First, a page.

### Bohr Toposes

#### Posted by Urs Schreiber

To every quantum mechanical system is associated its *Bohr topos* : a ringed topos which plays the role of the *quantum phase space* . The idea of this construction is that it naturally captures the geometric and logical aspects of quantum physics in terms of higher geometry/topos theory.

Below the fold I try to give an exposition of the facts that motivate the construction, the construction itself, and an indication of the resulting notion of presheaves of Bohr toposes associated with every quantum field theory. For more details and further links see the $n$Lab entry *Bohr topos* .

See also the previous entry *A Topos for Algebraic Quantum Theory* .

The formalization of the notion *quantum mechanical system* with its *states* and *observables* is the following.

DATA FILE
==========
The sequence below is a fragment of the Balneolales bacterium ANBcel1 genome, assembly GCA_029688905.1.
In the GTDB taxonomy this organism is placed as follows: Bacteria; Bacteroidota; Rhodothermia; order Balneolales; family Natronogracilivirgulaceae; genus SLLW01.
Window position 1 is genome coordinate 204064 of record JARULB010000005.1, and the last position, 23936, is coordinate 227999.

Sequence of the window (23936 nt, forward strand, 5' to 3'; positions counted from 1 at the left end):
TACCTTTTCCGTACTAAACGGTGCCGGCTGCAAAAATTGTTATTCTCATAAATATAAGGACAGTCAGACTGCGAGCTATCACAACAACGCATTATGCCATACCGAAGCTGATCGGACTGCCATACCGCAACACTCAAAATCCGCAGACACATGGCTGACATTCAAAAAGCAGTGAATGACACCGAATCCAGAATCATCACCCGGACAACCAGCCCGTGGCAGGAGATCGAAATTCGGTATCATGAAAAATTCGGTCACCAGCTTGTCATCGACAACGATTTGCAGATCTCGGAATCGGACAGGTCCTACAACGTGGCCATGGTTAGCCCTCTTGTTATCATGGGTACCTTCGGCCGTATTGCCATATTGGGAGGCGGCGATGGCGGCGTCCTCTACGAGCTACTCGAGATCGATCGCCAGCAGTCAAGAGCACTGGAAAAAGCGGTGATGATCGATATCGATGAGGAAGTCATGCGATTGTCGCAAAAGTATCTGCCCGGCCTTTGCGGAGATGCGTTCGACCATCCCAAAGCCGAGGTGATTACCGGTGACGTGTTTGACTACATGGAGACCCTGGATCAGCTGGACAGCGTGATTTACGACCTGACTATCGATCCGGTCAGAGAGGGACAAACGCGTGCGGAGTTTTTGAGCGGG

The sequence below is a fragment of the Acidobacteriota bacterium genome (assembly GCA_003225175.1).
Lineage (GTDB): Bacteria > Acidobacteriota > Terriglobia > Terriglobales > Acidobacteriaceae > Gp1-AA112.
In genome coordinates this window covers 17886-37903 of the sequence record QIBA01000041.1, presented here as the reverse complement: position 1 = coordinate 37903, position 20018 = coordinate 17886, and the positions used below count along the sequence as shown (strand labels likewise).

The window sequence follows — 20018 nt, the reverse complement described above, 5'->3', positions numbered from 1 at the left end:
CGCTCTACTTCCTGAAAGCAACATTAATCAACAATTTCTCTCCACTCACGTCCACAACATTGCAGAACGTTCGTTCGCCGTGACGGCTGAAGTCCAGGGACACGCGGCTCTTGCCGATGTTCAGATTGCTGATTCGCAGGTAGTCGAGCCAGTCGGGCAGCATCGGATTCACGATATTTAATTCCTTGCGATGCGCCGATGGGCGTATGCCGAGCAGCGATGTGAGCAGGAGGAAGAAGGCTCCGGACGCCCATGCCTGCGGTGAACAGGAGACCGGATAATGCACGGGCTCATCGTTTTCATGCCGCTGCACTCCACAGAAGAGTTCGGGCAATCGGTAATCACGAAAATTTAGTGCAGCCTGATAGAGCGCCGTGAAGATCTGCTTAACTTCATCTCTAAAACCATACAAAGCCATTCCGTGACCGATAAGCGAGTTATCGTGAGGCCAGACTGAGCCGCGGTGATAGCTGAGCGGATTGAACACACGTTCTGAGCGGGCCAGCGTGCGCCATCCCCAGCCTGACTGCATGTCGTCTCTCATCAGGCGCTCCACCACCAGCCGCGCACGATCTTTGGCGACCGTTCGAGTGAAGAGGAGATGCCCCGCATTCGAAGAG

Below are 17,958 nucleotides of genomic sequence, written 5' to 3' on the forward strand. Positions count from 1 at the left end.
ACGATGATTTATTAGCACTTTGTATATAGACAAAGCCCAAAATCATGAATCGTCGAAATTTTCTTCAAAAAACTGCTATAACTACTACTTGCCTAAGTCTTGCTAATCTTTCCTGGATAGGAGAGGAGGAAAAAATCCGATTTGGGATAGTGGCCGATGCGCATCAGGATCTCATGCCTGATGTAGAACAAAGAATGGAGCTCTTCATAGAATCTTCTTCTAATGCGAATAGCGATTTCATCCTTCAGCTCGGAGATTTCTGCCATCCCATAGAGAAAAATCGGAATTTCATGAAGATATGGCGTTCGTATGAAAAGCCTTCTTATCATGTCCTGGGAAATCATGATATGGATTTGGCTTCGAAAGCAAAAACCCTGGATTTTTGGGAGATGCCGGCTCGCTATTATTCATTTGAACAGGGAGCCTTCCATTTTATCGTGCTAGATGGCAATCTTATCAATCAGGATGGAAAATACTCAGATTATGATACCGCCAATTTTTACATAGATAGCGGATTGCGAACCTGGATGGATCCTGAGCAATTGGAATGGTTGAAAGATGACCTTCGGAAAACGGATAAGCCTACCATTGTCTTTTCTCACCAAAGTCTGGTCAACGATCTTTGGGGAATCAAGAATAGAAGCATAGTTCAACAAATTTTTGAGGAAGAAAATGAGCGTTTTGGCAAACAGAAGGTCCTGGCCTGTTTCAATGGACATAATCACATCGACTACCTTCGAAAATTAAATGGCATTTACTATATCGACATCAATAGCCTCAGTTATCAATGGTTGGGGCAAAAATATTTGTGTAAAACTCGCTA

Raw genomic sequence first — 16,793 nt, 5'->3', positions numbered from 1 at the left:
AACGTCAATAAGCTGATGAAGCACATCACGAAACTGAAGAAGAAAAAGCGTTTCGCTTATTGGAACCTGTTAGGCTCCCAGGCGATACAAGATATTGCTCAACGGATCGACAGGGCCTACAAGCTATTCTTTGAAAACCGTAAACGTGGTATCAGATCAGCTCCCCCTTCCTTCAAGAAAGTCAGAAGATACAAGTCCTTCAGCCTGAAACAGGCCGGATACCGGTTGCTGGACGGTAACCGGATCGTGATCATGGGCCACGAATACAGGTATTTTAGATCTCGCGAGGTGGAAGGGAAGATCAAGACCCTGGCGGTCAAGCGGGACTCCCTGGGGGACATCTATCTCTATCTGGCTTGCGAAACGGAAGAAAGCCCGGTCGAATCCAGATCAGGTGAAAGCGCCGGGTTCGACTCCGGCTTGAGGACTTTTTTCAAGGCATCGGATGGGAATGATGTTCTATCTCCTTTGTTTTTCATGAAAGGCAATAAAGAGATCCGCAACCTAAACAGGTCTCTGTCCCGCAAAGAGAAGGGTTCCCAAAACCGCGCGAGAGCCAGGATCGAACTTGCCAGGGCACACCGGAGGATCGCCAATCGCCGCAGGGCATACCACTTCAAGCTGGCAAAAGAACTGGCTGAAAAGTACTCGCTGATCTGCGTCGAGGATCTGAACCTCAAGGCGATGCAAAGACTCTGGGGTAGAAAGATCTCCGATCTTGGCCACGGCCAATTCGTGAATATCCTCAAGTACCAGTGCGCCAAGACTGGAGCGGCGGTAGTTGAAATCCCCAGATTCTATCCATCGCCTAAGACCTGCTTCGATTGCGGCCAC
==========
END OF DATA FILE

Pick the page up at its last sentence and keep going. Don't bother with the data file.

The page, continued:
The system as such is encoded by a C-star algebra $A$;

a self-adjoint operator $a \in A$ is thought of as being an observable of the system: a kind of observation that one can make about it;

a $\mathbb{C}$-linear map $\rho : A \to \mathbb{C}$ (which is “positive” and “normalized”) is thought of as being a

*state*that the system can be in – a physical configuration (or rather: a probability distribution of such);the pairing $(a, \rho) \mapsto \rho(a) \in \mathbb{C}$ is thought of as being the value of the observable $a$ made on the system in state $\rho$: for instance the total

*energy*of the system as measured in some chosen unit;a one-parameter group of automorphisms $\mathbb{R} \to Aut(A)$ (inner automorphisms for “localized” systems) is thought of as as being an

*evolution*of the system, for instance in time or more generally in spacetime.

(Often in the literature quantum mechanical systems are instead dually conceived of in terms of Hilbert spaces of pure states. The relation between these two descriptions is established by the GNS-construction which allows to pass from one to the other.)